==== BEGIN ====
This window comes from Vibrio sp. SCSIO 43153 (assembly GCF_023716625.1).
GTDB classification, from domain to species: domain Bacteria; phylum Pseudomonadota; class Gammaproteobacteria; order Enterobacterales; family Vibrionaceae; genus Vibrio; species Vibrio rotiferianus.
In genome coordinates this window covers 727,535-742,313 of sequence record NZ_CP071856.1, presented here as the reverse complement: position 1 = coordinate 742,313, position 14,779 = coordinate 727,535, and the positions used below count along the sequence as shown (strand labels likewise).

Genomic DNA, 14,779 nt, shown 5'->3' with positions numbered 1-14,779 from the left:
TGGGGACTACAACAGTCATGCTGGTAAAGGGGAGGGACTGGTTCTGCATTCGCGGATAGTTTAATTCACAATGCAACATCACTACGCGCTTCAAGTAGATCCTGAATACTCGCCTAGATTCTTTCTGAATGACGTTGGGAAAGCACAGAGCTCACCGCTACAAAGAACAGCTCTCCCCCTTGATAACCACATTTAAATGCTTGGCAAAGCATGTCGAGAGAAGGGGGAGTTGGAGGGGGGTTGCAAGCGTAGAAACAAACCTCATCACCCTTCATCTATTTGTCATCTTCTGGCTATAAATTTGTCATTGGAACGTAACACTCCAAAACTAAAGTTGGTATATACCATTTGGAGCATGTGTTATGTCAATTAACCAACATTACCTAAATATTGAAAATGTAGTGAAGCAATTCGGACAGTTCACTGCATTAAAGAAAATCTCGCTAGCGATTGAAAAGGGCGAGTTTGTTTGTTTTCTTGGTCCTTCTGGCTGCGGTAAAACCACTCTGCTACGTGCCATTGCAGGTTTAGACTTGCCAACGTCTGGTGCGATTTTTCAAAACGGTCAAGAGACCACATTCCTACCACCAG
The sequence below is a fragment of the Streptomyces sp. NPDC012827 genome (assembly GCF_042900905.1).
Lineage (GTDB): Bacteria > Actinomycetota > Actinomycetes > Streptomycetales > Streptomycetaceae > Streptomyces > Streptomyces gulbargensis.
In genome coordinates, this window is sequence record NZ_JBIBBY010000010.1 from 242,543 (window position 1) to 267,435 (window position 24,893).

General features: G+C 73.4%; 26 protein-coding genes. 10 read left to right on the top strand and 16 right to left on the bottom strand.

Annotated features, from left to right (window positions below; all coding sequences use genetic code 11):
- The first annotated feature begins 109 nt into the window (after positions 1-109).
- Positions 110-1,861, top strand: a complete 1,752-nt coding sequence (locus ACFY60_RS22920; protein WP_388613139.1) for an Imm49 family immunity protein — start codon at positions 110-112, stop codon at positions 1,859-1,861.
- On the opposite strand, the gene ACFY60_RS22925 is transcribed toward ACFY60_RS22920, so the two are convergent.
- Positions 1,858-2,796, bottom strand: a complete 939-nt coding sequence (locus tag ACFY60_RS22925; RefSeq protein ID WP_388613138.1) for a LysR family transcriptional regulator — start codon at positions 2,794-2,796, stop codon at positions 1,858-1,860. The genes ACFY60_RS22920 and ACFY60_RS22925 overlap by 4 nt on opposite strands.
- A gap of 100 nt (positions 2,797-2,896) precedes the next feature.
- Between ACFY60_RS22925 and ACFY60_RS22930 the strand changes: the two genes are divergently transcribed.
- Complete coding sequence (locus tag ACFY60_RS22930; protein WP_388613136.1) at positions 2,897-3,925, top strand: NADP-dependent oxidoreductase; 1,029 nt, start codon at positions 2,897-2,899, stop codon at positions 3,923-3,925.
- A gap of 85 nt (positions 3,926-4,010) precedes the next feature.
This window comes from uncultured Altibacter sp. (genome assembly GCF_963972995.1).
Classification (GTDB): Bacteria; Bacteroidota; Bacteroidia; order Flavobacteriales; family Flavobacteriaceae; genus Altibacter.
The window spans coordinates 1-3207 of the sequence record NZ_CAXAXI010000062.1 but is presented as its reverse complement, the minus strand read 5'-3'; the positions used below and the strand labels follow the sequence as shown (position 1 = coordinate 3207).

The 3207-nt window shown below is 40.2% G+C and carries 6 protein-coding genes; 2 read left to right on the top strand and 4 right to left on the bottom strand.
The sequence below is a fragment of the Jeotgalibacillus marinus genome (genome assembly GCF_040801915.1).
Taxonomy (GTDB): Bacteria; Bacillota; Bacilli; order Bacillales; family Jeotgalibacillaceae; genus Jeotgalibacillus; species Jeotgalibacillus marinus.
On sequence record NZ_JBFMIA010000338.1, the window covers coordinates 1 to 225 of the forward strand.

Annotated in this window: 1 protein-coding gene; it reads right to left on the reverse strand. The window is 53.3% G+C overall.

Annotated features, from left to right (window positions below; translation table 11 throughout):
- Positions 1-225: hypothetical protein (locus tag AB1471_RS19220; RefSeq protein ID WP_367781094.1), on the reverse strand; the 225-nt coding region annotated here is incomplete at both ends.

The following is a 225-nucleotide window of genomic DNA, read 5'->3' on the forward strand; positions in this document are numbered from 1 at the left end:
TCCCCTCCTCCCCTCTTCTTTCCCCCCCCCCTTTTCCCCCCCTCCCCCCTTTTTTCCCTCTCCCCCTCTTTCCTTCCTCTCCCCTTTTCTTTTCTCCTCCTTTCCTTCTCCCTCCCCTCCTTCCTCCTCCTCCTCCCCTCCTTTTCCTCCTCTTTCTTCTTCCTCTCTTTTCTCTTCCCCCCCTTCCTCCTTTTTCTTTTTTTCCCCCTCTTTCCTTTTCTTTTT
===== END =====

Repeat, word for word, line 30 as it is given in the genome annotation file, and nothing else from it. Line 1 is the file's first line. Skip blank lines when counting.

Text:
TCCCCTCCTCCCCTCTTCTTTCCCCCCCCCCTTTTCCCCCCCTCCCCCCTTTTTTCCCTCTCCCCCTCTTTCCTTCCTCTCCCCTTTTCTTTTCTCCTCCTTTCCTTCTCCCTCCCCTCCTTCCTCCTCCTCCTCCCCTCCTTTTCCTCCTCTTTCTTCTTCCTCTCTTTTCTCTTCCCCCCCTTCCTCCTTTTTCTTTTTTTCCCCCTCTTTCCTTTTCTTTTT